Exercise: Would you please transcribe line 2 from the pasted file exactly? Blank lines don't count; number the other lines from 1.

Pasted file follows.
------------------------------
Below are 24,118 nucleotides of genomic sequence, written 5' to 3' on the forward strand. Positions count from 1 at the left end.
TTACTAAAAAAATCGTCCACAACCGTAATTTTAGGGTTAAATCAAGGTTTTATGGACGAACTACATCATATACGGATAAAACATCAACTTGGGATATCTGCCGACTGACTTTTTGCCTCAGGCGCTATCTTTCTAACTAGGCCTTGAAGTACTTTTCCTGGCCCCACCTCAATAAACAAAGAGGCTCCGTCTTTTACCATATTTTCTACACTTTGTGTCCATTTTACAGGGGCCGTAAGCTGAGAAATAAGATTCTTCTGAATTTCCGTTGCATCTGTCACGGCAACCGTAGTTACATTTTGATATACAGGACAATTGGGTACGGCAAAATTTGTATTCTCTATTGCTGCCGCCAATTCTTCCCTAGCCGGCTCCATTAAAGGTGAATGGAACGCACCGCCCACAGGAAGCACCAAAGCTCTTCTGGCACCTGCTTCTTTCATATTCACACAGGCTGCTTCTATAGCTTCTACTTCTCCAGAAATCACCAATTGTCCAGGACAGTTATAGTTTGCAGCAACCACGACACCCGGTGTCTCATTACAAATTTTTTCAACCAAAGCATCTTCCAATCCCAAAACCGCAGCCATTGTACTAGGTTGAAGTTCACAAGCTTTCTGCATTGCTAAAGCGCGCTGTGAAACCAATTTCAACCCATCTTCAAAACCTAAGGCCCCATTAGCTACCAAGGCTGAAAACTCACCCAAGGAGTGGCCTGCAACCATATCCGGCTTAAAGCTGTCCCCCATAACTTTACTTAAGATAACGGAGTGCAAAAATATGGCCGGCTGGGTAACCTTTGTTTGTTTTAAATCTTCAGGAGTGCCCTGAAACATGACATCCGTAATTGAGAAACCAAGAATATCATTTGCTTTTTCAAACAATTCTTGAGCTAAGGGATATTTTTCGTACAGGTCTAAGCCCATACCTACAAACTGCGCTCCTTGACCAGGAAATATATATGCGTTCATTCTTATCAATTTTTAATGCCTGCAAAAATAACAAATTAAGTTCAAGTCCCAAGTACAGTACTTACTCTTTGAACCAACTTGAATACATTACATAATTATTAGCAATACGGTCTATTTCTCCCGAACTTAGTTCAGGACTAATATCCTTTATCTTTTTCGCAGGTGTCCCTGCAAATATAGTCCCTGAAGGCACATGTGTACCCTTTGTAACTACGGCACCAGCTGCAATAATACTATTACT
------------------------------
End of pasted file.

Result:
TTACTAAAAAAATCGTCCACAACCGTAATTTTAGGGTTAAATCAAGGTTTTATGGACGAACTACATCATATACGGATAAAACATCAACTTGGGATATCTGCCGACTGACTTTTTGCCTCAGGCGCTATCTTTCTAACTAGGCCTTGAAGTACTTTTCCTGGCCCCACCTCAATAAACAAAGAGGCTCCGTCTTTTACCATATTTTCTACACTTTGTGTCCATTTTACAGGGGCCGTAAGCTGAGAAATAAGATTCTTCTGAATTTCCGTTGCATCTGTCACGGCAACCGTAGTTACATTTTGATATACAGGACAATTGGGTACGGCAAAATTTGTATTCTCTATTGCTGCCGCCAATTCTTCCCTAGCCGGCTCCATTAAAGGTGAATGGAACGCACCGCCCACAGGAAGCACCAAAGCTCTTCTGGCACCTGCTTCTTTCATATTCACACAGGCTGCTTCTATAGCTTCTACTTCTCCAGAAATCACCAATTGTCCAGGACAGTTATAGTTTGCAGCAACCACGACACCCGGTGTCTCATTACAAATTTTTTCAACCAAAGCATCTTCCAATCCCAAAACCGCAGCCATTGTACTAGGTTGAAGTTCACAAGCTTTCTGCATTGCTAAAGCGCGCTGTGAAACCAATTTCAACCCATCTTCAAAACCTAAGGCCCCATTAGCTACCAAGGCTGAAAACTCACCCAAGGAGTGGCCTGCAACCATATCCGGCTTAAAGCTGTCCCCCATAACTTTACTTAAGATAACGGAGTGCAAAAATATGGCCGGCTGGGTAACCTTTGTTTGTTTTAAATCTTCAGGAGTGCCCTGAAACATGACATCCGTAATTGAGAAACCAAGAATATCATTTGCTTTTTCAAACAATTCTTGAGCTAAGGGATATTTTTCGTACAGGTCTAAGCCCATACCTACAAACTGCGCTCCTTGACCAGGAAATATATATGCGTTCATTCTTATCAATTTTTAATGCCTGCAAAAATAACAAATTAAGTTCAAGTCCCAAGTACAGTACTTACTCTTTGAACCAACTTGAATACATTACATAATTATTAGCAATACGGTCTATTTCTCCCGAACTTAGTTCAGGACTAATATCCTTTATCTTTTTCGCAGGTGTCCCTGCAAATATAGTCCCTGAAGGCACATGTGTACCCTTTGTAACTACGGCACCAGCTGCAATAATACTATTACT